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Home » , , , , » Dance Central 2 (Video Game Review)

Dance Central 2 (Video Game Review)

By : Cindy Lennox on Tuesday, October 25, 2011 | 5:13 PM

When we last saw Dance Central on the Xbox 360 a year ago, it pretty much jumped to the top of the charts when it came to Kinect game sales. And that’s no surprise, considering it’s just as accessible and entertaining as the last game its developer, Harmonix, made – Rock Band 3. But that was a mere two-step compared to the full-blown tango you’ll experience with Dance Central 2. While the experience in itself is about the same, the extra features and additional songs will leave you toe-tapping with delight. If you’re new to Dance Central, or were one of the unfortunately souls that bought a different dancing game, here’s how it works. On-screen dancers perform their moves on the screen, with the help of a pair of back-up dancers. Prompts appear in the lower half of the screen, showing you what move is coming up next. You’ll mimic this move using your body, and the game will grade you depending on accuracy, using a color-coded ring that lights brighter and brighter depending on your success. The better you’re dancing, the better your score. And there are breaks in the middle of each song where you can break out and do your own thing, with a video playback showing you just how silly you appear going at rapid speed.

In terms of its visual engine, Dance Central 2 didn’t really go above and beyond the original. The dancers still look about the same, with some of them wearing the kind of lavish outfit you’d probably find on a tour of Willy Wonka’s Chocolate Factory. The backdrops could’ve used a slight bit more variety as well, instead of just the usual club and outdoor locales. Other than that, it’s a strong visual interface, one that shows you just how well you’re scoring without any obtrusive stuff getting in the way. It also runs at a very good frame rate, even if two of you are going at once in a dance battle. (More on that in a minute.) Where this game really shines is in its song selection. Like the first, it combines some great stuff from both the old dancing days and the current music scene, from Bananarama’s “Venus” (which still fares very well considering its age) to Lady Gaga’s “Born This Way”. If that isn’t enough for your dancing needs, you can also import your entire Dance Central music library for a mere five bucks, provided you still have the code card that it came with. (If not, I’m sure you can hunt down a used copy with one inside.) The song variety is staggering, and you can bet it’ll only get better as Harmonix adds DLC over the next few months.

In terms of its visual engine, Dance Central 2 didn’t really go above and beyond the original. The dancers still look about the same, with some of them wearing the kind of lavish outfit you’d probably find on a tour of Willy Wonka’s Chocolate Factory. The backdrops could’ve used a slight bit more variety as well, instead of just the usual club and outdoor locales. Other than that, it’s a strong visual interface, one that shows you just how well you’re scoring without any obtrusive stuff getting in the way. It also runs at a very good frame rate, even if two of you are going at once in a dance battle. (More on that in a minute.) Where this game really shines is in its song selection. Like the first, it combines some great stuff from both the old dancing days and the current music scene, from Bananarama’s “Venus” (which still fares very well considering its age) to Lady Gaga’s “Born This Way”. If that isn’t enough for your dancing needs, you can also import your entire Dance Central music library for a mere five bucks, provided you still have the code card that it came with. (If not, I’m sure you can hunt down a used copy with one inside.) The song variety is staggering, and you can bet it’ll only get better as Harmonix adds DLC over the next few months.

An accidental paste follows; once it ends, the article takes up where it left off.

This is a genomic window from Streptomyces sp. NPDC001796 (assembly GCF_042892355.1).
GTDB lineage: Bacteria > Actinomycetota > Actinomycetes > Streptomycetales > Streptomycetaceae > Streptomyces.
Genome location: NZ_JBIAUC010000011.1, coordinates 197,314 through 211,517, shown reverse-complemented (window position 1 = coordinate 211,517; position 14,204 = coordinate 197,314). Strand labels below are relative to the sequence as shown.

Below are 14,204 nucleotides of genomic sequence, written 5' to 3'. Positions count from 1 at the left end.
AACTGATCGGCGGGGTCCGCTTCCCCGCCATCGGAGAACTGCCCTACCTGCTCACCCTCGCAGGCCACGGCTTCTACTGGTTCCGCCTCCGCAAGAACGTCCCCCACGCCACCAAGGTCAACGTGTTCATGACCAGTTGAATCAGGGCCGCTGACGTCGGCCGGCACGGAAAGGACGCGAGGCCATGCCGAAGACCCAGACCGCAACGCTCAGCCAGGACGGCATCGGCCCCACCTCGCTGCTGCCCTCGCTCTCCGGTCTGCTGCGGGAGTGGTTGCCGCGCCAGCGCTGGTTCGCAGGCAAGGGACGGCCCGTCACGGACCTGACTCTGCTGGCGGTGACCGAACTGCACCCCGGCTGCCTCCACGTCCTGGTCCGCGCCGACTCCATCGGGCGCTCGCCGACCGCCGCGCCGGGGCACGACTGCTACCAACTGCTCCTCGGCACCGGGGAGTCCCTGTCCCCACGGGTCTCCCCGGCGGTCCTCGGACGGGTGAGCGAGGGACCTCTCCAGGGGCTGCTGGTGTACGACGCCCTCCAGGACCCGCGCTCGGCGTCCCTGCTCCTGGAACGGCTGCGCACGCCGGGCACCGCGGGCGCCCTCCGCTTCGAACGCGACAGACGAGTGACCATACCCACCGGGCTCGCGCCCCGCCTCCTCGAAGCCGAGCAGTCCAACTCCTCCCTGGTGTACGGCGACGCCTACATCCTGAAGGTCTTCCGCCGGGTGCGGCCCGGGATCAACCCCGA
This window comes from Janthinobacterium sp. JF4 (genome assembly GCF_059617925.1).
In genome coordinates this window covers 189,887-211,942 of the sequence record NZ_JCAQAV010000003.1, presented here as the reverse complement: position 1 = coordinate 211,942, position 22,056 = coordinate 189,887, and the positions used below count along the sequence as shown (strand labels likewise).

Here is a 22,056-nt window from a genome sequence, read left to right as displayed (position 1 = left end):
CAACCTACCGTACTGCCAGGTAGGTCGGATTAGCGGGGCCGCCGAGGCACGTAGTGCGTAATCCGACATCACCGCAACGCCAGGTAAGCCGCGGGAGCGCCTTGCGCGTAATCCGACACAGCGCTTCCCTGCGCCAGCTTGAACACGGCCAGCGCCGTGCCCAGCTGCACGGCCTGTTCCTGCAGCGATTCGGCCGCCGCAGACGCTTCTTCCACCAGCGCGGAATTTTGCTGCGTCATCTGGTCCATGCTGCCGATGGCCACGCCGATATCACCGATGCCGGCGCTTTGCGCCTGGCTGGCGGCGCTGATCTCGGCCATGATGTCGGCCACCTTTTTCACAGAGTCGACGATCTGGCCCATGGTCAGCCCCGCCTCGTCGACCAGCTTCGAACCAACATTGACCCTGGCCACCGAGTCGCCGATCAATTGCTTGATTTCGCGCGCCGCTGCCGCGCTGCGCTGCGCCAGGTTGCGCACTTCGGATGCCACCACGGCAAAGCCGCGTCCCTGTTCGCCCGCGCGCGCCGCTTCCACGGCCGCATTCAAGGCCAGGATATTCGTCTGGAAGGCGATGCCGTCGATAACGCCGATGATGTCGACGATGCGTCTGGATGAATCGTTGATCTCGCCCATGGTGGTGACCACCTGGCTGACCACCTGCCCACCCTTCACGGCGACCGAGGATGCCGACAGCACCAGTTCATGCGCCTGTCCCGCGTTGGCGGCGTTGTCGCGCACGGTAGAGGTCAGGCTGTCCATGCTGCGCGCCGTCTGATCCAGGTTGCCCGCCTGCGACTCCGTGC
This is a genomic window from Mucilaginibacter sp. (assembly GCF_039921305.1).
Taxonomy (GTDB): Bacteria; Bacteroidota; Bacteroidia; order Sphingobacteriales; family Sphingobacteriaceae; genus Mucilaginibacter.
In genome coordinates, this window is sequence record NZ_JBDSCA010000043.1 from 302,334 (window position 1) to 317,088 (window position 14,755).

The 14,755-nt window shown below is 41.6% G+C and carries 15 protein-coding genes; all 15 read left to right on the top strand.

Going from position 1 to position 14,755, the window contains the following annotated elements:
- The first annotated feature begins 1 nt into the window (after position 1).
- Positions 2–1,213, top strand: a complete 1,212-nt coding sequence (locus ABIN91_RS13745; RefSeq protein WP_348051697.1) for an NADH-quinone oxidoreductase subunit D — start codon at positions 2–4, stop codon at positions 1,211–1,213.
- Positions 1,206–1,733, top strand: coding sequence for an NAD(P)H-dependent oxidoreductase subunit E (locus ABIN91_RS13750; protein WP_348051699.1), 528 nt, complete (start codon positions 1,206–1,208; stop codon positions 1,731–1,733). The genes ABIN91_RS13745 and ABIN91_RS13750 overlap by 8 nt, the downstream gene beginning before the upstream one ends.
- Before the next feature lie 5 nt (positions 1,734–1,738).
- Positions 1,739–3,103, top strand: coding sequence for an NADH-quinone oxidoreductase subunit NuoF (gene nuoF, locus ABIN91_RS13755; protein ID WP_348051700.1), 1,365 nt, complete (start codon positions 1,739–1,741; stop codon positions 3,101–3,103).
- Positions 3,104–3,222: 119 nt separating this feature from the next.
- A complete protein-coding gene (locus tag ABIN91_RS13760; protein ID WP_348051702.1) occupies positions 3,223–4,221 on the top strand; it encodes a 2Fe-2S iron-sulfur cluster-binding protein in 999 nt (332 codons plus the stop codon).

Where Dance Central 2 really takes off in terms of changes is with multiplayer. Rather than switching off alternatively as you did with the original game, the sequel now supports two dancers going at once, side by side. Not only can you work together on routines, but you can also compete in a number of ways. You can combine your efforts to pull off various move-for-move routines; go through solo sections to see who does better in certain parts of the song; or go all out for the Free 4 All…which is a must for dance parties. In Free 4 All, various dance maneuvers will be shown on your screen, and it’s up to you and your opponent to try and complete them in the best way possible. It’ll be tricky, as you need to remember the moves and then perform them, but luckily you don’t have to do it in any specific order. This mode alone is gonna make you sweat – in a good way.

We do wish the menu was a little more accessible, though. Sometimes the game has a hard time reading certain gestures of your hand. Luckily, the added voice control makes it a little better, so you can shout out what you want to do instead of forcibly moving pointers around. If Dance Central 2 has any sort of negative, it’s the lack of online multiplayer. Once again, it doesn’t support the ability to dance against a friend across the country. That’s mostly due to Kinect lag, we’re guessing. But oh well – a local party’s better than one online, right? If you like dancing games and couldn’t get enough of Harmonix’s previous efforts, it’s time to put on your shoes and get to steppin’ with Dance Central 2. It’s familiar and comfortable, while at the same time packing the kind of features that a good sequel should. As Bananarama once said, “Yeah, baby. She’s got it!”

Game Information:
Developer: Harmonix
Publisher: MTV Games
Platform: Reviewed for Xbox 360
Release Date: October 25, 2011

Score: 8 out of 10
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